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NatureZen: Wanderin’ in the Woods

by Kaci Murley, Deputy Executive Director

As Brandi Carlile asks us, “Have you ever wandered lonely through the woods?” Chances are, if you subscribe to Overton Park Conservancy emails, the answer is yes. Chances are if you live in Memphis, it’s been a while. Like most of us, you drive your car back and forth on Poplar Avenue, scrolling through your phone when you wake up and before bedtime, and chances are you have not been out wanderin’ in the woods. At least not lately, you haven’t. I hope we change that.

Last month I went wanderin’ with some artist friends as part of the Conservancy’s first NatureZen Week, a celebration of the healing power of nature. Smack in the center of Memphis grows the Old Forest State Natural Area – a literal lung for our city – and during this recent walk I breathed in the deepest wave of creativity and connection to space than I have felt in well over a decade.

Let me set the stage. We’ve been testing different avenues for offering environmental education programming via the Old Forest – mindfulness “forest bathing” walks, science-based scavenger hunts for kiddos, and in this case, a nature journaling workshop for “artists.” We’d lead folks into the woods in small groups, give them a prompt, and watch the magic unfold. In my group, we invited friends with degrees from prestigious art colleges, whose works are featured in Times Square and major online platforms, who have decades of experience leading creative programs at universities, nonprofits, and small businesses – people certainly suited to create something beautiful and provide us feedback for welcoming others into the experience.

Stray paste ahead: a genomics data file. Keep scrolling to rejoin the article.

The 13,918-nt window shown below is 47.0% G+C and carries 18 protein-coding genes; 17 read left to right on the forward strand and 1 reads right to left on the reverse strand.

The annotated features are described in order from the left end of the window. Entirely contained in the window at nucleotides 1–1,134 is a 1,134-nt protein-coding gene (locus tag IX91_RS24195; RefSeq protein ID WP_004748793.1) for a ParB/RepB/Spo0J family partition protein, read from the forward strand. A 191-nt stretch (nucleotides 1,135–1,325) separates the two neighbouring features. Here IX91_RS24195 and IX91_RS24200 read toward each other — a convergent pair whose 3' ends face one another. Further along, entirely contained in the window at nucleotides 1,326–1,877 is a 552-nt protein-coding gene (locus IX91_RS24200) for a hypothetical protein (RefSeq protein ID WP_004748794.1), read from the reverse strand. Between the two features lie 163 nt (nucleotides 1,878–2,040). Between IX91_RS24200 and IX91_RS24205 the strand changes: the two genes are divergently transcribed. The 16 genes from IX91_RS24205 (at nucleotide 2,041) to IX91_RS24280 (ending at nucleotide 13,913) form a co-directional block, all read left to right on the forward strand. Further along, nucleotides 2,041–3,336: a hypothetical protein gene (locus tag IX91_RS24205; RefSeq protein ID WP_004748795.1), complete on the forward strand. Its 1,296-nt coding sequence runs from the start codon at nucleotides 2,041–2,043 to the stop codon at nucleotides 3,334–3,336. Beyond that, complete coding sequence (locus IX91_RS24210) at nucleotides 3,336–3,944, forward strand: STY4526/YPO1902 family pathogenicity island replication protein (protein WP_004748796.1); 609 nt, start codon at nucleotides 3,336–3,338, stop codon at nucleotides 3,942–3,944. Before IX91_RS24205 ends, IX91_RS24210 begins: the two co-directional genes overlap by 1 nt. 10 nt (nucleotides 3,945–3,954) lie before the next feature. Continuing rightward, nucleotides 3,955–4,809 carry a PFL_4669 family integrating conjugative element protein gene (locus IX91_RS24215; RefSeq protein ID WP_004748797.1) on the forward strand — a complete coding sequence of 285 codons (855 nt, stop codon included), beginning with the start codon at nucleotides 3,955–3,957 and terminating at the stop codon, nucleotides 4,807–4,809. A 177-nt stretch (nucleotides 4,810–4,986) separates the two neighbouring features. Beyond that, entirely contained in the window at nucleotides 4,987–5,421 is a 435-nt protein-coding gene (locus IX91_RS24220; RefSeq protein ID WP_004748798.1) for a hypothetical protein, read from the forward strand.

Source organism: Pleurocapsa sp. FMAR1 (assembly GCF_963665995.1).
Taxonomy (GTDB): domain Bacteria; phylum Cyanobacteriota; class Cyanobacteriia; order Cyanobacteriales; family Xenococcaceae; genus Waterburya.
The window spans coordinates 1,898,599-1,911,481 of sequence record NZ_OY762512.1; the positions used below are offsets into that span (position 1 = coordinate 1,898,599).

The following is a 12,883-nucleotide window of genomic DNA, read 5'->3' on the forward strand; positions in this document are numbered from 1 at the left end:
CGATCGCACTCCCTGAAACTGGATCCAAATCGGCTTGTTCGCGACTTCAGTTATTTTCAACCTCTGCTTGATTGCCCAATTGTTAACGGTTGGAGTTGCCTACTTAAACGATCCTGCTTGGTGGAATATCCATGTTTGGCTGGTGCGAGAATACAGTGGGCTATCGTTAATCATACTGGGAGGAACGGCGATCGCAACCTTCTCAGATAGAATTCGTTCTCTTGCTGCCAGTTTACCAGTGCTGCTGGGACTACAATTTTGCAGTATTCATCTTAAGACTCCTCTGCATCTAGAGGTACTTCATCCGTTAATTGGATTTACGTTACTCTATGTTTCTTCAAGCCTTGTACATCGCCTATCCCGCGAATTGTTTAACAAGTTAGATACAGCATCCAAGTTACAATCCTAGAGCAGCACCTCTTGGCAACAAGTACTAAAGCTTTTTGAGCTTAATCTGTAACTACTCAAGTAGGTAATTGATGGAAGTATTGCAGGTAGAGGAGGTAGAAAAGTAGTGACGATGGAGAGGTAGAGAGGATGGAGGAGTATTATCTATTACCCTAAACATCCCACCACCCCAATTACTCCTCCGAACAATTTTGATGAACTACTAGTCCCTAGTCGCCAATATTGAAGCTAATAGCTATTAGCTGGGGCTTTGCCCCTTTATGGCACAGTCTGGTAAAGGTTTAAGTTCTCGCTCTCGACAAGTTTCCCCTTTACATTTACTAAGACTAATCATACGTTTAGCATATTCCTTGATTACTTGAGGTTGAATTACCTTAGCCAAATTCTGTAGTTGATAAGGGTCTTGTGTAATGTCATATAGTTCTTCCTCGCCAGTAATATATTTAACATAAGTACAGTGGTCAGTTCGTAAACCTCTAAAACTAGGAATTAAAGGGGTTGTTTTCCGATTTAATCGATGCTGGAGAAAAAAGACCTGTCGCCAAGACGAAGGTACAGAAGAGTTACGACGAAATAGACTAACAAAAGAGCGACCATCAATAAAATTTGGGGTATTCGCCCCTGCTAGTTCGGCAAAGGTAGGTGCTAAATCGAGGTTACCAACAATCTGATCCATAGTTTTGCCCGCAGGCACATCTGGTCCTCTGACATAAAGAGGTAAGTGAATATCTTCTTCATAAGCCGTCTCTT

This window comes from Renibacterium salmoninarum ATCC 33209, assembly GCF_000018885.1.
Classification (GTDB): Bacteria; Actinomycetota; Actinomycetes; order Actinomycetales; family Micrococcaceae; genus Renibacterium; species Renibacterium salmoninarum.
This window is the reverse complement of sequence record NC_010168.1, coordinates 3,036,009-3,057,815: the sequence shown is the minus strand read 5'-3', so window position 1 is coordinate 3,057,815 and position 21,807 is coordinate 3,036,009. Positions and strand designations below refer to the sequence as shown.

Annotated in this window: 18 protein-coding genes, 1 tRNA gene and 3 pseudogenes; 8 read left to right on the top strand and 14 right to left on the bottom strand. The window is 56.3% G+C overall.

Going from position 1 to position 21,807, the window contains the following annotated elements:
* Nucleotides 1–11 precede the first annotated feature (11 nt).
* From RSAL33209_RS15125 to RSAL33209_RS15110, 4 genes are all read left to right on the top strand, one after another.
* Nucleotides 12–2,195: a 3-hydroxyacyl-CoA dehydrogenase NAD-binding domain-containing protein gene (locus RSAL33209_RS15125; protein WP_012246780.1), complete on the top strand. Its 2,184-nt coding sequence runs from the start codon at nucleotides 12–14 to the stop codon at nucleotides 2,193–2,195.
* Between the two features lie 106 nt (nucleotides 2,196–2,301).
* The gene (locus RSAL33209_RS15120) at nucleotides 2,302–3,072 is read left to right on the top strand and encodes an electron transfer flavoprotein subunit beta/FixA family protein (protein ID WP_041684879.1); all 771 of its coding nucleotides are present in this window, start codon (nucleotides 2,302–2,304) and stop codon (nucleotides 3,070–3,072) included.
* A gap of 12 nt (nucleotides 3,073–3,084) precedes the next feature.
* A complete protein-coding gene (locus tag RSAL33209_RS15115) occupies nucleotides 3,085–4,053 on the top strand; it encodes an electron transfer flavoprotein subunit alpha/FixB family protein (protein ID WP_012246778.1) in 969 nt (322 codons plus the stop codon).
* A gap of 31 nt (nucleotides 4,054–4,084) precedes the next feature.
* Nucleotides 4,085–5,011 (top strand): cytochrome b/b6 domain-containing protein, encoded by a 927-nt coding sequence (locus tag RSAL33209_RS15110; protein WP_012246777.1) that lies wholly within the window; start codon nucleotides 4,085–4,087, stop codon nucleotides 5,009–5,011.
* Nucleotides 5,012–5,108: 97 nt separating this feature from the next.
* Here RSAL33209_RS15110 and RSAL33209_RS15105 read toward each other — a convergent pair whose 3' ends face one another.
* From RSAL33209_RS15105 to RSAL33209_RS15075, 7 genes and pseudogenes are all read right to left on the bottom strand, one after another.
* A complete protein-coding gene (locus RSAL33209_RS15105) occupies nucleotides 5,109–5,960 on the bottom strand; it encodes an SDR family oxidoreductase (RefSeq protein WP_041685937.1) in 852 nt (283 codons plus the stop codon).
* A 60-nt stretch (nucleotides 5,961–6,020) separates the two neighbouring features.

Nature journaling groupThe group was led by our talented friend, Taska Sanford, who asked us to define a very basic question: “What is nature journaling?” The group gave expected answers about sketching outdoors. Then Taska flipped us on our heads when she explained how nature journaling could be so much more than just drawing what you see.

You could count the number of magnolia trees on the golf course or draw a map of the forest’s undefined “spaghetti trails.” You could trace a cicada’s fallen broken wing, describe the smell of the crispy winter wind, or record the chorus of migratory wood thrushes. You can work in a fancy notebook with colored pencils and rub red and yellow oak leaves directly on your page. Heck, you could simply use the Notes App on your cell phone. You could record the conditions, the weather and location, and use specific prompts like “I notice those mulberry trees along the forest edge… I wonder why that one tree is so short… I want to learn more about if I am able to eat those berries and not die…” Nature journaling can be for researchers, musicians, scientists, artists… anyone curious and vulnerable enough to put the pen to the paper.